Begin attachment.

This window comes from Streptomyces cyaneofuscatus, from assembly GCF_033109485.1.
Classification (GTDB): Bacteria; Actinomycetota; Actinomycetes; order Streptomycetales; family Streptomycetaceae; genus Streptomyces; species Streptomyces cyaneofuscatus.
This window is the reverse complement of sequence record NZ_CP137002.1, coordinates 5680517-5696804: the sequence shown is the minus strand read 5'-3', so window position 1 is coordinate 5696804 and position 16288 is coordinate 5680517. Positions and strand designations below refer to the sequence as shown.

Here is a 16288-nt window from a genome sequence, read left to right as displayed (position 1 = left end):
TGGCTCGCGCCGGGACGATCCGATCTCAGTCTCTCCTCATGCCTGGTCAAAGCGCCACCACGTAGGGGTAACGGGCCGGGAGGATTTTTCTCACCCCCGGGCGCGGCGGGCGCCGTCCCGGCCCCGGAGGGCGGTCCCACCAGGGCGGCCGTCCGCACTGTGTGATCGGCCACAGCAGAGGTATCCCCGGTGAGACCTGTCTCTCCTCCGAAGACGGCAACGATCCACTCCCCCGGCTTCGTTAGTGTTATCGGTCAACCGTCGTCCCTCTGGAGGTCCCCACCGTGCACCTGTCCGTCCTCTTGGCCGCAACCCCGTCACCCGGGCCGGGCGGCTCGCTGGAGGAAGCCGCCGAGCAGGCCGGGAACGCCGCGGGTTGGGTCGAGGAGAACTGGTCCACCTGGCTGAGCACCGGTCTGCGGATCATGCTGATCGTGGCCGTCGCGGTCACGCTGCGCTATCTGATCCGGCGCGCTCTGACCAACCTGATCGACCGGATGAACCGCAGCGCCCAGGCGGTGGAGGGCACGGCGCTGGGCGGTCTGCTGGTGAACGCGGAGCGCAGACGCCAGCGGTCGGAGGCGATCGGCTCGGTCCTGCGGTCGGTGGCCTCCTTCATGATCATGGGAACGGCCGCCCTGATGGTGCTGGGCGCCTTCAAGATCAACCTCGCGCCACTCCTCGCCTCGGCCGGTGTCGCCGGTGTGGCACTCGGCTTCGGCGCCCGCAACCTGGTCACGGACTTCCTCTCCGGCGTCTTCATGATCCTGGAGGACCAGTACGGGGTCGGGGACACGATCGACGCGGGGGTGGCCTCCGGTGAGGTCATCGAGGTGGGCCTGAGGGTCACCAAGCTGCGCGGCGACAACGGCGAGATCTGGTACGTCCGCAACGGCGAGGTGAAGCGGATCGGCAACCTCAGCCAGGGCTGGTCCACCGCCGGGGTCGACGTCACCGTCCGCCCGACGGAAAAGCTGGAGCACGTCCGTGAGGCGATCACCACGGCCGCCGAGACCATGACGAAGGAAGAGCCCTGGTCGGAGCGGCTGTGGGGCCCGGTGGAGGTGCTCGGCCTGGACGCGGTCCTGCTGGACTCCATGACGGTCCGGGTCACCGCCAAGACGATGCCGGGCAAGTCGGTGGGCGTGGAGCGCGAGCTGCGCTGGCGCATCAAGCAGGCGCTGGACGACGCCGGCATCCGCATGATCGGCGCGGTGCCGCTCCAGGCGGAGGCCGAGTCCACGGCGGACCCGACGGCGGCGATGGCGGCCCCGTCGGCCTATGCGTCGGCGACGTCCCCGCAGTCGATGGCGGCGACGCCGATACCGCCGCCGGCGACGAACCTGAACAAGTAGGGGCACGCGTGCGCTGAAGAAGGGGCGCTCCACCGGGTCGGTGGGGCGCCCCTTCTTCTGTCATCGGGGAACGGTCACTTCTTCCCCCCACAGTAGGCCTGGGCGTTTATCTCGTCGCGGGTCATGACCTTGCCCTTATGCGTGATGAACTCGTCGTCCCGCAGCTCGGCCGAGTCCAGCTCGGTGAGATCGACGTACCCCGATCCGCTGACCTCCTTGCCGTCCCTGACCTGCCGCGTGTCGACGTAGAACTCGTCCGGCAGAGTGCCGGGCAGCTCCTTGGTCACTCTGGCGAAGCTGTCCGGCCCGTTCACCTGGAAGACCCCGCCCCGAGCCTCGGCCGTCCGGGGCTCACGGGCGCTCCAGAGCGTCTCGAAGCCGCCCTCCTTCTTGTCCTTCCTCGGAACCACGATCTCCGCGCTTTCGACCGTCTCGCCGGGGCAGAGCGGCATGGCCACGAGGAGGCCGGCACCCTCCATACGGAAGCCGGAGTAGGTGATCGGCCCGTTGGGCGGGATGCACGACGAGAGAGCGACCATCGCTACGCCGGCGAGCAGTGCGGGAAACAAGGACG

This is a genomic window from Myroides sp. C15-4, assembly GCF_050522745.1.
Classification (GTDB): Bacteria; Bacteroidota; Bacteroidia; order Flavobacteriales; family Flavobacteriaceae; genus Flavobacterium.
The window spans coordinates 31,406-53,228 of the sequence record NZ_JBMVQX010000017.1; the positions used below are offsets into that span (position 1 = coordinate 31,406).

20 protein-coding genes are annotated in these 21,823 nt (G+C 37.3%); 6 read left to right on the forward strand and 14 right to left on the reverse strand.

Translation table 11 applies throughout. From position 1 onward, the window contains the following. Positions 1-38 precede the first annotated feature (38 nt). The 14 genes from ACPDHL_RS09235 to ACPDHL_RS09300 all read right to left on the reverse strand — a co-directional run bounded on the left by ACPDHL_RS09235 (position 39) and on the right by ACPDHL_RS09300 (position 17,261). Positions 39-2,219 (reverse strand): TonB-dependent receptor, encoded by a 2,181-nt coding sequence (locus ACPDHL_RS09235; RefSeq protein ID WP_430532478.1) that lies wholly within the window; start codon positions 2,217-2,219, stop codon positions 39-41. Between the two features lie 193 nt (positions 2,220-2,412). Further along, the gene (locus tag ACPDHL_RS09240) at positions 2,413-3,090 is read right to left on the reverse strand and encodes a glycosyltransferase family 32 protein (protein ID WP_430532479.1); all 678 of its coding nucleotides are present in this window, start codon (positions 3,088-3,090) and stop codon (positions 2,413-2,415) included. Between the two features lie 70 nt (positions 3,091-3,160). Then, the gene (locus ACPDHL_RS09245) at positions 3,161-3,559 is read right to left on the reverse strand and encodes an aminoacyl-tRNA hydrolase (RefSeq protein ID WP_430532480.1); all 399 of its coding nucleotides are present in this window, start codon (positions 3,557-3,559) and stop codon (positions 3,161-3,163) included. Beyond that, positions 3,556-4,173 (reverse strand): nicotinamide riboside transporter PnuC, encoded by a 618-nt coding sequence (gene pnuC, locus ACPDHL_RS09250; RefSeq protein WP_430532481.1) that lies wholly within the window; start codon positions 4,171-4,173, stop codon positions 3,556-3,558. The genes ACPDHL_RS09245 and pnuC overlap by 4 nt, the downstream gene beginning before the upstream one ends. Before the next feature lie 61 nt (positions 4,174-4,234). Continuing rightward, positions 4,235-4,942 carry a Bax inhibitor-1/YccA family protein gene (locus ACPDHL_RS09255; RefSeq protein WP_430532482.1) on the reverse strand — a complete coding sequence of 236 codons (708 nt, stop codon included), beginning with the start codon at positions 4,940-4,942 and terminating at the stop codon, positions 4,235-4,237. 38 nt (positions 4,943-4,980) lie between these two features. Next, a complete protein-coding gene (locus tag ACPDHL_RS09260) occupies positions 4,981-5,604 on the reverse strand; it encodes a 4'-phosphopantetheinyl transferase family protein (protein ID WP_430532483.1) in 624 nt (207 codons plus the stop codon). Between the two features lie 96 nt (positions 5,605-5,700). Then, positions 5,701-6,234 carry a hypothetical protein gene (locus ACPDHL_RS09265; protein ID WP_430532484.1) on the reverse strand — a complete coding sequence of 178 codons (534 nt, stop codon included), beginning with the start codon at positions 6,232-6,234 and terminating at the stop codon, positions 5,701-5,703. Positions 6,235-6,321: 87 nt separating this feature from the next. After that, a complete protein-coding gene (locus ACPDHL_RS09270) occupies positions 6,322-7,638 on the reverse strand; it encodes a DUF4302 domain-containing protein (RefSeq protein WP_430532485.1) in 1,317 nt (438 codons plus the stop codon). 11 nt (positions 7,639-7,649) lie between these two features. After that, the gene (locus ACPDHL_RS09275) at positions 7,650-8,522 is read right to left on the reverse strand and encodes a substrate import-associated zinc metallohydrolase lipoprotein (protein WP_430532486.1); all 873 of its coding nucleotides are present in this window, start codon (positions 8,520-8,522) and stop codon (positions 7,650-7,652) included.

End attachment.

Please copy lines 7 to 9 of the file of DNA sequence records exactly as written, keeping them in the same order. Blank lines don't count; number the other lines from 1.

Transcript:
Classification (GTDB): Bacteria; Bacteroidota; Bacteroidia; order Flavobacteriales; family Flavobacteriaceae; genus Flavobacterium.
The window spans coordinates 31,406-53,228 of the sequence record NZ_JBMVQX010000017.1; the positions used below are offsets into that span (position 1 = coordinate 31,406).

20 protein-coding genes are annotated in these 21,823 nt (G+C 37.3%); 6 read left to right on the forward strand and 14 right to left on the reverse strand.